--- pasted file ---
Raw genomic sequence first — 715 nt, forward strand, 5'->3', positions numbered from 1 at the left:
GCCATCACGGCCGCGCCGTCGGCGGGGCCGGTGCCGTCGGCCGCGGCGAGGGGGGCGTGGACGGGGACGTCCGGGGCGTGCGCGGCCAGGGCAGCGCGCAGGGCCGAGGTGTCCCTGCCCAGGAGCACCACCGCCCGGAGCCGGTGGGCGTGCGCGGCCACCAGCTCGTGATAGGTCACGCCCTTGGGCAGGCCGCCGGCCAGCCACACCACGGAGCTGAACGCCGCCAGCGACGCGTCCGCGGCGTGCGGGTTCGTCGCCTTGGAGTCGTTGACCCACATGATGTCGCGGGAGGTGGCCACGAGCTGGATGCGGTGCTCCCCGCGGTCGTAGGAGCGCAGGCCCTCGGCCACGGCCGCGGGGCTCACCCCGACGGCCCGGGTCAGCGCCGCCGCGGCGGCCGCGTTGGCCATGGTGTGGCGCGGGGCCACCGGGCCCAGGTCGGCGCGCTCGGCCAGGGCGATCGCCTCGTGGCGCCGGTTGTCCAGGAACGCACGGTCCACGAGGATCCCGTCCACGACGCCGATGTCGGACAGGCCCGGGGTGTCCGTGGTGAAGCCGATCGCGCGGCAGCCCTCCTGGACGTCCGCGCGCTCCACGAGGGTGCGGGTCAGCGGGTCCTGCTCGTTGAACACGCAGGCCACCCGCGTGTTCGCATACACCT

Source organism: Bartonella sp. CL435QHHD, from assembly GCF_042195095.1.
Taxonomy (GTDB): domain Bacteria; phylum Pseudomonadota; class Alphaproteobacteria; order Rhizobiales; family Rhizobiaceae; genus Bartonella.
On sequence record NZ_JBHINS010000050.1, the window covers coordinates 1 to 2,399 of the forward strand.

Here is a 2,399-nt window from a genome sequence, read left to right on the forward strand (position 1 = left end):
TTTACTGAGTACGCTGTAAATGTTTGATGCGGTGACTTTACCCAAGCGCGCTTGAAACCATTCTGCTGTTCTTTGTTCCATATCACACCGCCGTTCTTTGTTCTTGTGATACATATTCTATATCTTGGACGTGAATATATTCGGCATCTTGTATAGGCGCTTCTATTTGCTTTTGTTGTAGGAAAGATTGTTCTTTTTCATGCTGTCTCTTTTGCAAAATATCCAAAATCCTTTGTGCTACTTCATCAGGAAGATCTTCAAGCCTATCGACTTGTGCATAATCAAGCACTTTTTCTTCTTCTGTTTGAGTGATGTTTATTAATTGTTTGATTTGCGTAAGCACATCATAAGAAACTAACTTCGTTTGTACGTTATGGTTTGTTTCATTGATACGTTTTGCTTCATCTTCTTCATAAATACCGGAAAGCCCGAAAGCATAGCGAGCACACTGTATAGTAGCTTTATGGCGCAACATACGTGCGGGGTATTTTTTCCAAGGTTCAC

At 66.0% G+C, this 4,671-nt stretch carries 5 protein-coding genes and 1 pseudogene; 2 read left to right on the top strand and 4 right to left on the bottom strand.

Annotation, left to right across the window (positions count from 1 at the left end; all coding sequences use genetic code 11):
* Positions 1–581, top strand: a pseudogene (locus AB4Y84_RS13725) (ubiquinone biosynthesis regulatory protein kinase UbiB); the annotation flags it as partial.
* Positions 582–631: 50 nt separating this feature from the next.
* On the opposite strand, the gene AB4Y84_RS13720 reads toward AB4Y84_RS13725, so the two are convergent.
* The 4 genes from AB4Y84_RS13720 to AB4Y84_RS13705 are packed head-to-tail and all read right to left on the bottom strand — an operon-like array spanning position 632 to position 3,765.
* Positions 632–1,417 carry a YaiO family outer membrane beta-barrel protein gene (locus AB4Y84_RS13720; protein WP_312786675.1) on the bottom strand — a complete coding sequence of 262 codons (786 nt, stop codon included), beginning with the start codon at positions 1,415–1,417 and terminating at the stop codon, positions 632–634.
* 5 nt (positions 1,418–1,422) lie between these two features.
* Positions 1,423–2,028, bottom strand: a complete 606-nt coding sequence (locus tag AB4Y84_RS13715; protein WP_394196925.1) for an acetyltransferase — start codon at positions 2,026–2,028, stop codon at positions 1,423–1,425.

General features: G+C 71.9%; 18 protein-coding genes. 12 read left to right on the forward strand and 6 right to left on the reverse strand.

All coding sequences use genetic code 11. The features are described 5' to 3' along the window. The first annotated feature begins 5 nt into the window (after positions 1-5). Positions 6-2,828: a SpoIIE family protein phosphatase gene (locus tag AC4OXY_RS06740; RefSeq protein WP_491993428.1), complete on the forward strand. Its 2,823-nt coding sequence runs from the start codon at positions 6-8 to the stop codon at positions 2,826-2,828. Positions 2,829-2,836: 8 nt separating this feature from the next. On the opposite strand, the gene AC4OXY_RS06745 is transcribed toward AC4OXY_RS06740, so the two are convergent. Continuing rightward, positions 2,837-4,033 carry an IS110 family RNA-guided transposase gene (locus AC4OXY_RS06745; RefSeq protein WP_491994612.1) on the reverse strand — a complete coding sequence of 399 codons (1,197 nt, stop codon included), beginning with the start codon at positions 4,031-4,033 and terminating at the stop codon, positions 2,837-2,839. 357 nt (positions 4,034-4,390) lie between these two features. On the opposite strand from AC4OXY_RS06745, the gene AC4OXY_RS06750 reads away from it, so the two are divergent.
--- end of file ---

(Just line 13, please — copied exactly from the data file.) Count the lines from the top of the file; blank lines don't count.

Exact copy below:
* The 4 genes from AB4Y84_RS13720 to AB4Y84_RS13705 are packed head-to-tail and all read right to left on the bottom strand — an operon-like array spanning position 632 to position 3,765.